ES accessor usage guidelines (Was: Map/Set.prototype.size)

Mark S. Miller erights at google.com
Tue Oct 16 15:26:12 PDT 2012


Getting the comments with a getter seems fine. Appending only the list of
comments with a setter is bad, as it does not resemble storage semantics. I
would expect well written setters to at least be idempotent, and well
written getters to be side effect free.


On Tue, Oct 16, 2012 at 2:36 PM, Tab Atkins Jr. <jackalmage at gmail.com>wrote:

> On Tue, Oct 16, 2012 at 2:24 PM, Allen Wirfs-Brock
> <allen at wirfs-brock.com> wrote:
> > On Oct 16, 2012, at 1:25 PM, Yehuda Katz wrote:
> >> Agreed. For example:
> >>
> >> class Post {
> >>
> >> }
> >>
> >> class Comment {
> >>
> >> }
> >>
> >> Post.hasMany("comments");
> >> Comment.belongsTo("post");
> >>
> >> let post = new Post()
> >> let comment = new Comment();
> >>
> >> comment.post = post;
> >> post.comments //=> [comment]
> >
> > A great example of where you should not use an accessor. As a rough
> > guideline accessors (which are syntactically  models after state
> attributes)
> > should be used to set/query  local characteristics of objects.  Methods
> > should be use for complex computations and for establishing and accessing
> > complex relationships among objects.  Why? Because experience with
> complex
> > object models have shown that you have more
> > understandable/extensible/maintainable systems when you are careful about
> > where and how you expose coupling among objects.
> >
> > In this case, there is a bi-directional n-to-one relationship being
> > maintained between objects. Such complex relationships are best modeled
> > using methods because their require establishing and maintaining the
> > relationship requires state changes in multiple objects. Expressing the
> > operation as a method serves as a warning that something more complex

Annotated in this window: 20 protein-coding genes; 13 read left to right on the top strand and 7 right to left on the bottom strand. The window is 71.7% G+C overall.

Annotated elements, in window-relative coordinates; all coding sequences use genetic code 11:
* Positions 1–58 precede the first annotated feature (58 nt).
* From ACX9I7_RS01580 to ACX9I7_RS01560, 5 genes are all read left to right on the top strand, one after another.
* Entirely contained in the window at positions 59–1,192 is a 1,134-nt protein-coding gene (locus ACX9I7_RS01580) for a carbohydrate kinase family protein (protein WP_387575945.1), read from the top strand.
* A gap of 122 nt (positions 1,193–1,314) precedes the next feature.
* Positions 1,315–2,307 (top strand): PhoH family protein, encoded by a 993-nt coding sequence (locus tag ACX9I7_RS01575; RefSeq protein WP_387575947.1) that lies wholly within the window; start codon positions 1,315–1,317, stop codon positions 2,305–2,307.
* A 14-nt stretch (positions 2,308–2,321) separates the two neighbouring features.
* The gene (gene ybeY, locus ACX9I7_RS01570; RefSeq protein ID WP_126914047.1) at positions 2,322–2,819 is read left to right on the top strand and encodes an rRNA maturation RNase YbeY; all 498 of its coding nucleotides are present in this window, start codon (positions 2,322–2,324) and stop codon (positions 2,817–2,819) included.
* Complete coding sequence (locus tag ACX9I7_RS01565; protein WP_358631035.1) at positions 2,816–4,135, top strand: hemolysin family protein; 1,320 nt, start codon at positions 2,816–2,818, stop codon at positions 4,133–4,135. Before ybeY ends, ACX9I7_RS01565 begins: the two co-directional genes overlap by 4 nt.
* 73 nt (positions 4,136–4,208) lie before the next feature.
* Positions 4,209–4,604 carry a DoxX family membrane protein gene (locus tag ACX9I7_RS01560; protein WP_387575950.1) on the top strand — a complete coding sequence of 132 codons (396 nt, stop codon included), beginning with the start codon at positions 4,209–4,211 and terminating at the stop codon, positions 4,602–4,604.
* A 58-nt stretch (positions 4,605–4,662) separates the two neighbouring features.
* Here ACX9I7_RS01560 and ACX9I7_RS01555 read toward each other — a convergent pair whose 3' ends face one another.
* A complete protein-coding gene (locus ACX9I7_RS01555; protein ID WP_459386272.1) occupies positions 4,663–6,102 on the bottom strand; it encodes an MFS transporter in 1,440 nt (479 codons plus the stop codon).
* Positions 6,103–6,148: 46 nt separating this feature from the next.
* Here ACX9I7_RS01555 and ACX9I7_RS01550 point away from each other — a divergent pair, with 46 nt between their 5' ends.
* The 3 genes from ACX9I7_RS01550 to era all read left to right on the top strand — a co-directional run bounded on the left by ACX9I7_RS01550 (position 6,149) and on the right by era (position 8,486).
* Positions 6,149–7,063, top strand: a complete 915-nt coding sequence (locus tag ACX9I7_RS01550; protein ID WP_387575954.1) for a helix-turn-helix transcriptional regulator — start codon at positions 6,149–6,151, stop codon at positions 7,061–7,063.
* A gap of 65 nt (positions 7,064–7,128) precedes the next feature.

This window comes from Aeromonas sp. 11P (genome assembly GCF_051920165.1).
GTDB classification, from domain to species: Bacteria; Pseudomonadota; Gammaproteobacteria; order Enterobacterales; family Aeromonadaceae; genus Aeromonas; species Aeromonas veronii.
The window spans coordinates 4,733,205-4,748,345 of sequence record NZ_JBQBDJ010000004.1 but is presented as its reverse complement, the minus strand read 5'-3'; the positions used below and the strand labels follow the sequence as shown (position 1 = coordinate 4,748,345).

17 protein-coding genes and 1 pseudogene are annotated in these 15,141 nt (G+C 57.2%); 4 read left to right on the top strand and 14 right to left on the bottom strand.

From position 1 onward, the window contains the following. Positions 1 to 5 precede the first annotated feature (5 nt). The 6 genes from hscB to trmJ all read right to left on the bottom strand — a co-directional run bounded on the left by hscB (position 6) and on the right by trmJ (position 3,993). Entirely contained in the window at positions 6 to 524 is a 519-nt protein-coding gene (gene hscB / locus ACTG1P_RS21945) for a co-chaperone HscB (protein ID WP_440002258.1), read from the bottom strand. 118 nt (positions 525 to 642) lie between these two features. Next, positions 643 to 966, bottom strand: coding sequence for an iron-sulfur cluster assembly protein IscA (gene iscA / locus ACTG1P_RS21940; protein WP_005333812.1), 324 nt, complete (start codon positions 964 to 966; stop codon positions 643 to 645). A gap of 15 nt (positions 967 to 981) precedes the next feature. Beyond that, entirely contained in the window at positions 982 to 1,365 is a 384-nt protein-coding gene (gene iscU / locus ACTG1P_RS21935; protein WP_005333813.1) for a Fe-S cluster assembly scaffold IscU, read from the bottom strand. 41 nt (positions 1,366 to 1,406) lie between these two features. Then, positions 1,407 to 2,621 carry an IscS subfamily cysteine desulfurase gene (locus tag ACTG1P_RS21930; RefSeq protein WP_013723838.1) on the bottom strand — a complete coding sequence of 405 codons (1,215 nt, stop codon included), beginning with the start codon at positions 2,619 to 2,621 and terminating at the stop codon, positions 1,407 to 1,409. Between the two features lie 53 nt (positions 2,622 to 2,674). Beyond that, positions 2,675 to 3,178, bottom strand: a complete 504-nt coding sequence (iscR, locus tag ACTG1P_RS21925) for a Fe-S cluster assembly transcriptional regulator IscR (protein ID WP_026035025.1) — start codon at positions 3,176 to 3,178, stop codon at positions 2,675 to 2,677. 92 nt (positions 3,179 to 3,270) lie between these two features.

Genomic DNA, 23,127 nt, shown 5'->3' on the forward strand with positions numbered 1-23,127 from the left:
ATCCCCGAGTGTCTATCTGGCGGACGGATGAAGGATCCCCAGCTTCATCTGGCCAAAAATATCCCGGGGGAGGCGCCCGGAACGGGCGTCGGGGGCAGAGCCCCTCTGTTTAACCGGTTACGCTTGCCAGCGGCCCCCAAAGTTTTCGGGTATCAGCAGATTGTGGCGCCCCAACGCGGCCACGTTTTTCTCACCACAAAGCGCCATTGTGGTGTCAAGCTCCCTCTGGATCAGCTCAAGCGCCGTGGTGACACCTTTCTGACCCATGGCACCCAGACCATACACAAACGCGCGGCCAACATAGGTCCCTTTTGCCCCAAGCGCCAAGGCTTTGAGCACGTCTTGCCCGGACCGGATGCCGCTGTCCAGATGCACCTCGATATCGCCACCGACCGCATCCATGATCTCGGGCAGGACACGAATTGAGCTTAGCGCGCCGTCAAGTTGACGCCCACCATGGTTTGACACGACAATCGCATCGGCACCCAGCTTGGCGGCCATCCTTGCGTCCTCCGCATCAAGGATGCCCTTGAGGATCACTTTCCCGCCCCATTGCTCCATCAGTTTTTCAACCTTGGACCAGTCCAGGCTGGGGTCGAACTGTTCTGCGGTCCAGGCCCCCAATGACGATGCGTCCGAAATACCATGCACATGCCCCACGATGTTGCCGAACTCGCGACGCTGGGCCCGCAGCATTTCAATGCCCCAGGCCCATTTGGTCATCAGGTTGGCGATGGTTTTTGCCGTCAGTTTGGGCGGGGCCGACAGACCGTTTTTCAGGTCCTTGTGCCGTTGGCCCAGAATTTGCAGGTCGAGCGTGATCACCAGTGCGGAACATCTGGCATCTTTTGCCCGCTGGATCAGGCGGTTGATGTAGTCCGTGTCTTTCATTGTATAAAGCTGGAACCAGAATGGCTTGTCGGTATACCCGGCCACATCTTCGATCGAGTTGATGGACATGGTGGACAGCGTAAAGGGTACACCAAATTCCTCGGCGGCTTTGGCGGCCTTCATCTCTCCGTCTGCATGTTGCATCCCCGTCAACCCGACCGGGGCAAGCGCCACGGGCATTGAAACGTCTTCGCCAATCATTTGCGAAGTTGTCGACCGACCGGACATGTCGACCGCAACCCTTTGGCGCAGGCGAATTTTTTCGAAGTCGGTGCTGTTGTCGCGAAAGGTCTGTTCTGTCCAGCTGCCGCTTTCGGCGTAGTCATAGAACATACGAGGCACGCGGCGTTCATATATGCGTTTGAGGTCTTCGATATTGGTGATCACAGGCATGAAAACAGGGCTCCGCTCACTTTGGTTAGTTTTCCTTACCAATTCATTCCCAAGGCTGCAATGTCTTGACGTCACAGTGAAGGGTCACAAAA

> than
> > simply updating some local state is going on.
> >
> >
> >> This is similar to certain DOM APIs, and my expectation of a
> hypothetical
> >> version of Ember Data in ES6 would work. I don't think there is anything
> >> wrong with using an accessor here.
> >
> > I don't think anybody hold the DOM up as a stelar example of
> Object-oriented
> > design.
> >
> > You might not agree with the above guideline, or choose to follow it.
> > That's fine.  But, what you you propose as an alternative.  What are your
> > guidelines for choosing to use an accessor rather than a method?   If you
> > consider you example to be a reflection of "good design" what are the
> > specific design principles it is following.  Why is that an appropriate
> > place to use an accessor.
>
> I consider Yehuda's example to be a perfectly fine and completely
> normal place to use an accessor.  *Accessing* the list of comments
> attached to a post is conceptually a side-effect-free operation.
> While it can change over time, it only does so due to obvious actions
> - querying it twice, one immediately after the other, *will* give ===
> results.
>
> *Setting* the attribute may have side-effects, but reasonable ones
> (setting/unsetting Comments.post or Post.comments on other objects).
> This is a reasonable thing for a setter to do.
>
> I don't see any reason to make these two into methods.
>
> ~TJ
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>



-- 
    Cheers,
    --MarkM
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